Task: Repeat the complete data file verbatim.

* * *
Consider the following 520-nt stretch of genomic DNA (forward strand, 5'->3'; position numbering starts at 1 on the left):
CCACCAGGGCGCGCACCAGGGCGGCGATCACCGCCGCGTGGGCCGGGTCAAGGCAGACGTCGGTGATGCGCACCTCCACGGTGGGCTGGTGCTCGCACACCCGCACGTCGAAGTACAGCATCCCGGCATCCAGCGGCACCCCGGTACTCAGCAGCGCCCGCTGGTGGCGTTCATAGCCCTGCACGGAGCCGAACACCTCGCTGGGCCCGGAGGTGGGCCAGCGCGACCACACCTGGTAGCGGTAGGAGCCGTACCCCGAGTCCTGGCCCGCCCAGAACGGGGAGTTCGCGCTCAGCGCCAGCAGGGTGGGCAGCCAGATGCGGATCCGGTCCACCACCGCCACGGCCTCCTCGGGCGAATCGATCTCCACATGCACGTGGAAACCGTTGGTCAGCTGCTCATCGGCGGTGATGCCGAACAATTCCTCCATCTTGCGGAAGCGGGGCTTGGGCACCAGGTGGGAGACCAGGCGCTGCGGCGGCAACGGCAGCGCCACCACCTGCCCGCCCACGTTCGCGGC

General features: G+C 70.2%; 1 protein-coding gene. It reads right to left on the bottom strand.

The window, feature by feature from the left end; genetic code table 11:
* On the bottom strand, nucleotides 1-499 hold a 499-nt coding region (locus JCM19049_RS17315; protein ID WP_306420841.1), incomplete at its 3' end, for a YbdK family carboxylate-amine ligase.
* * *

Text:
Consider the following 520-nt stretch of genomic DNA (forward strand, 5'->3'; position numbering starts at 1 on the left):
CCACCAGGGCGCGCACCAGGGCGGCGATCACCGCCGCGTGGGCCGGGTCAAGGCAGACGTCGGTGATGCGCACCTCCACGGTGGGCTGGTGCTCGCACACCCGCACGTCGAAGTACAGCATCCCGGCATCCAGCGGCACCCCGGTACTCAGCAGCGCCCGCTGGTGGCGTTCATAGCCCTGCACGGAGCCGAACACCTCGCTGGGCCCGGAGGTGGGCCAGCGCGACCACACCTGGTAGCGGTAGGAGCCGTACCCCGAGTCCTGGCCCGCCCAGAACGGGGAGTTCGCGCTCAGCGCCAGCAGGGTGGGCAGCCAGATGCGGATCCGGTCCACCACCGCCACGGCCTCCTCGGGCGAATCGATCTCCACATGCACGTGGAAACCGTTGGTCAGCTGCTCATCGGCGGTGATGCCGAACAATTCCTCCATCTTGCGGAAGCGGGGCTTGGGCACCAGGTGGGAGACCAGGCGCTGCGGCGGCAACGGCAGCGCCACCACCTGCCCGCCCACGTTCGCGGC

General features: G+C 70.2%; 1 protein-coding gene. It reads right to left on the bottom strand.

The window, feature by feature from the left end; genetic code table 11:
* On the bottom strand, nucleotides 1-499 hold a 499-nt coding region (locus JCM19049_RS17315; protein ID WP_306420841.1), incomplete at its 3' end, for a YbdK family carboxylate-amine ligase.